The results from a six-month study of the 5:2 diet, conducted by Mattson and other researchers, demonstrated improvements in well-being for those with Parkinson’s. Dr. Mattson explains that a brain challenged by physical exertion, cognitive tasks or caloric restriction causes the body to produce a protein called BDNF (brain-derived neurotrophic factor). BDNF improves neural connections, helps create new neurons, and can even be anti-depressive.
As Dr. Mattson explains it, “Fasting is a challenge to your brain, and we think that your brain reacts by activating adaptive stress responses that help it cope with disease. From an evolutionary perspective, it makes sense your brain should be functioning well when you haven’t been able to obtain food for a while.”
Researchers are also exploring the relationship between so-called ketogenic diets and Parkinson’s disease. Simply put, a Keto Diet emphasizes fat, along with a moderate amount of protein, with very few carbohydrates. The diet makes us burn fats instead of carbs.
One clinical study of Parkinson’s patients put low-fat, high-carb diets head-to-head with a high-fat, low carb ketogenic approach. Participants in the study were given shopping lists, menus, recipes, and forms to keep track of blood glucose and ketone levels. Both groups showed improvement in both motor and non-motor symptoms. However, the ketogenic diet group scored better in symptoms like urinary issues, fatigue, pain, sleepiness, and cognitive abilities. It is thought that keeping the body in ketosis might promote beneficial chemical reactions. Many researchers believe ketogenic diets are safe for Parkinson’s patients for up to two months.
Parkinson’s disease is a major challenge to one’s well-being and quality of life — physically, mentally, and emotionally. The good news? Parkinson’s is treatable! Fortunately, there are many strategies you can use to manage symptoms, promote brain health, and live comfortable with Parkinson’s.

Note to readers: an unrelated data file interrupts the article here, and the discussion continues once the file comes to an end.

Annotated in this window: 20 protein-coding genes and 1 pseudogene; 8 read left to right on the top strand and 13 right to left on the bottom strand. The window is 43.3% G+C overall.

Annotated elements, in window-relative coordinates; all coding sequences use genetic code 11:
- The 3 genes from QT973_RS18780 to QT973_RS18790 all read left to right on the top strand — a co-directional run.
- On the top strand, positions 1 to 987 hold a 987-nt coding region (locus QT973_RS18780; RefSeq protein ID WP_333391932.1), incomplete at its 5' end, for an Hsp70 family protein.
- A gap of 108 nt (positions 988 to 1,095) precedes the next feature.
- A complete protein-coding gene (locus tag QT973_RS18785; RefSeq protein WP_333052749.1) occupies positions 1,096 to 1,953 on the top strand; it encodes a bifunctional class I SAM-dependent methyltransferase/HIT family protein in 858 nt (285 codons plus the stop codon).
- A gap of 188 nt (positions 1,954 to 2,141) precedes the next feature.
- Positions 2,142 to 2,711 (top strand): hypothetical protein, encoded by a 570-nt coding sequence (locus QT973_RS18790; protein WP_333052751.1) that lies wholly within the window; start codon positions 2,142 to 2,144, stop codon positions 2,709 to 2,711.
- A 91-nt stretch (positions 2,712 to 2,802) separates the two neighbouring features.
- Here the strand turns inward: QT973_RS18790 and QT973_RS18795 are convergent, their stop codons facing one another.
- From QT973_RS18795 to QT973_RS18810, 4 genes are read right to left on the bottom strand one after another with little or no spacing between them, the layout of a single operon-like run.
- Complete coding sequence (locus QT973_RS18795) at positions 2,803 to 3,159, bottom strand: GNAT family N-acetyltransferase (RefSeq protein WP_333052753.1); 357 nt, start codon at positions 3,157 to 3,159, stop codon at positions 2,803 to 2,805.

The new diet modification regimes being explored by Dr. Mattson and others are a few of many strategies aimed at minimising symptoms and maximising quality of life for people coping with Parkinson’s, whether ageing in place, in aged care services or of working age. Diet and nutrition play a key role in achieving both. Recent tactics including fasting and ketogenic diets are significant additions to a growing Parkinson’s treatment toolbox.
Receiving physical therapy, improving sleep, enjoying fresh air, and finding the right type of exercise are all ways to improve a Parkinson’s patient’s quality of life. Additionally, the benefits of the emotional support provided by family, friends and Care Workers engaged through in home care or aged care services cannot be overstated.
To learn about different strategies that helps improve the quality of life for someone you know ageing in place with Parkinson’s and Alzheimer’s, our editor also recommends you read:
Do not fear the fat. Good quality fats are key to a healthy diet! This is a delicious omelette filled with nutrient-rich fats from egg yolks, avocados, and pesto. Fat provides a feeling of satiety, is instrumental to the brain and nervous system and can reduce inflammation.
In addition to fat, getting a serving of high-quality protein with most meals is important. Look for eggs that have dark yellow yolks. This means that there is an abundance of choline, omega 3 fatty acids, beta-carotene, selenium, Vitamin B6, Vitamin B12, and other trace minerals.
Asparagus, zucchini, and spinach contain both fibre and flavour.
Prep Time 10 minutes
Cook Time 5 minutes
Serves 4 people.
1 tbsp olive oil (divided)
4 stalks asparagus (thinly sliced ¼ thin on the bias)
1 small zucchini (cut in quarters lengthwise and thinly sliced ¼”)
2 cups spinach
6 large eggs
Sea salt and pepper to taste
2 tbsp pesto
¼ cup cheese (shredded)
1 medium avocado (diced)
1 tbsp thinly sliced spring onion or chives